All solids are composed of atoms or molecules and in order to explain their behavior, experiments and theories came forward. Simultaneously, many new materials were synthetically and systematically developed in the laboratories, properties of which needed to be understood before deploying them in various technologies. It is known that there is a strong correlation between structure and properties of materials. Therefore, experiments on solids involve understanding their structure with diffraction techniques using X-rays, electrons or neutrons. The materials may be in different forms like bulk solid, thin films or powders and need to be observed using microscopes. Finally the properties can be correlated to electronic structure which can be deciphered through various spectroscopy techniques. Magnetic measurements give the insight in to electron-electron correlation. The advantages and limitations of the techniques are also spelled out. In other words, this book takes into account the unaddressed needs of students and teachers associated with the experimental methods. Its relevance has increased manifold, as it addresses a wide scope of the topics in concise manner. Such as‚ improving signal-to-noise ratio, cryogenic methods, vacuum science, sources and detectors for electrons, photons (from infra-red to gamma rays), error analysis, statistical handling of data, etc.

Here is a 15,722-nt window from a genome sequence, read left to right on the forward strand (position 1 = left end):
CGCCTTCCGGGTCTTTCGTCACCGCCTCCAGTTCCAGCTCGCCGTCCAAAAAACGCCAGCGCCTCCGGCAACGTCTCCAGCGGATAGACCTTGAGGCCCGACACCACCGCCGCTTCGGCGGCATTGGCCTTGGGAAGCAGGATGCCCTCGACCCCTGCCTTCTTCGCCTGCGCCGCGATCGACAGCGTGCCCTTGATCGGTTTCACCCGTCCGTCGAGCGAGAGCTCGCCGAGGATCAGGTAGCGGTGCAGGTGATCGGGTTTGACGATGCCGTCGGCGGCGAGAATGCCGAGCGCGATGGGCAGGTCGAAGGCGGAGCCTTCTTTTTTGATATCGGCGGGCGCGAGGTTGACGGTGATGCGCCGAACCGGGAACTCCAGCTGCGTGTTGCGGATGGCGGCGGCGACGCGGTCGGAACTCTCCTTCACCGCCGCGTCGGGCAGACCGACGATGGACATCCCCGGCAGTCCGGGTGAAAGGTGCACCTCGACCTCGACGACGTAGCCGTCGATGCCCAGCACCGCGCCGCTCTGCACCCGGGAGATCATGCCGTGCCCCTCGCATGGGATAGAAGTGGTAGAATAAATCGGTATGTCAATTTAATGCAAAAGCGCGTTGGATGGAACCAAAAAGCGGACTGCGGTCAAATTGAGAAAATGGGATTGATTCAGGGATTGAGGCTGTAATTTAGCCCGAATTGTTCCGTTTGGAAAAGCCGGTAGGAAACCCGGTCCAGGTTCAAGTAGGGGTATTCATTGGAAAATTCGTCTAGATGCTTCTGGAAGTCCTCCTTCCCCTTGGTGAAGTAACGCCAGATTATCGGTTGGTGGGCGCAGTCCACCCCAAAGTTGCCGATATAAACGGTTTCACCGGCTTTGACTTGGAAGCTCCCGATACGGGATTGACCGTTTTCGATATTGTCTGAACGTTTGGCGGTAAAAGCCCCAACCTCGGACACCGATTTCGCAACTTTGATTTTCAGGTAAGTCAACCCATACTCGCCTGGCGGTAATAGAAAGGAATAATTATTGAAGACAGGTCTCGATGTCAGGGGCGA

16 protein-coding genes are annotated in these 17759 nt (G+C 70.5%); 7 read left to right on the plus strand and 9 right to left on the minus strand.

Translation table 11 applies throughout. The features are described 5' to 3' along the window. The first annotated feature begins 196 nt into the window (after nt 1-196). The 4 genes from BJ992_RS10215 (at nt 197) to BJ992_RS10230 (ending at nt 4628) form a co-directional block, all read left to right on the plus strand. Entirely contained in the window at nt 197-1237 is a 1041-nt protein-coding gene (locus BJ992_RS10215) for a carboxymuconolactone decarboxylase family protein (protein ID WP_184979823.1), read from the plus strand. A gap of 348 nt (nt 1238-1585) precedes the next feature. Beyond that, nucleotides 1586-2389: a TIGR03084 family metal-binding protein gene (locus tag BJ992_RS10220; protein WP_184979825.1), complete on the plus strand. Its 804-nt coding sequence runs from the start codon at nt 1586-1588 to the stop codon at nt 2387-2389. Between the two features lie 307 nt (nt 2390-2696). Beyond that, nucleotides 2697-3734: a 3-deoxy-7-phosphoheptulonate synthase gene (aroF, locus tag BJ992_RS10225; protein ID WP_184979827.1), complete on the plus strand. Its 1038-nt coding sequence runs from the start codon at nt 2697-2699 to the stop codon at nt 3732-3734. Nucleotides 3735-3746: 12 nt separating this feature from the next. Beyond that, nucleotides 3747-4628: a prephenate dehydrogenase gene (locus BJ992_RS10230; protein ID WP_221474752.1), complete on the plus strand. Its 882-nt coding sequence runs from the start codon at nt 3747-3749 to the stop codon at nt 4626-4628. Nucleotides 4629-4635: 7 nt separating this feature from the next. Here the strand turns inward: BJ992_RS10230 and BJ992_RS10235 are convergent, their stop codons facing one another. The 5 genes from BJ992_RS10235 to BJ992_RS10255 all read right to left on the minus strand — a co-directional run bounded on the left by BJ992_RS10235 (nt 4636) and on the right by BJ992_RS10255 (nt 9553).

Please note: This title is co-published with Capital Publishers, New Delhi. Taylor & Francis does not sell or distribute the Hardback in India, Pakistan, Nepal, Bhutan, Bangladesh and Sri Lanka.

chapter 1|8 pages


chapter 2|26 pages

Improving Signal-to-Noise Ratio

chapter 3|26 pages

Vacuum Science and Technology

chapter 5|30 pages

Nuclear Accelerators and Detectors

chapter 6|35 pages

Diffraction Methods

chapter 7|34 pages


chapter 8|33 pages

Electron and Optical Spectroscopy

chapter 10|36 pages

Cryogenic Temperature Methods

chapter 11|34 pages

Error Analysis and Statistical Methods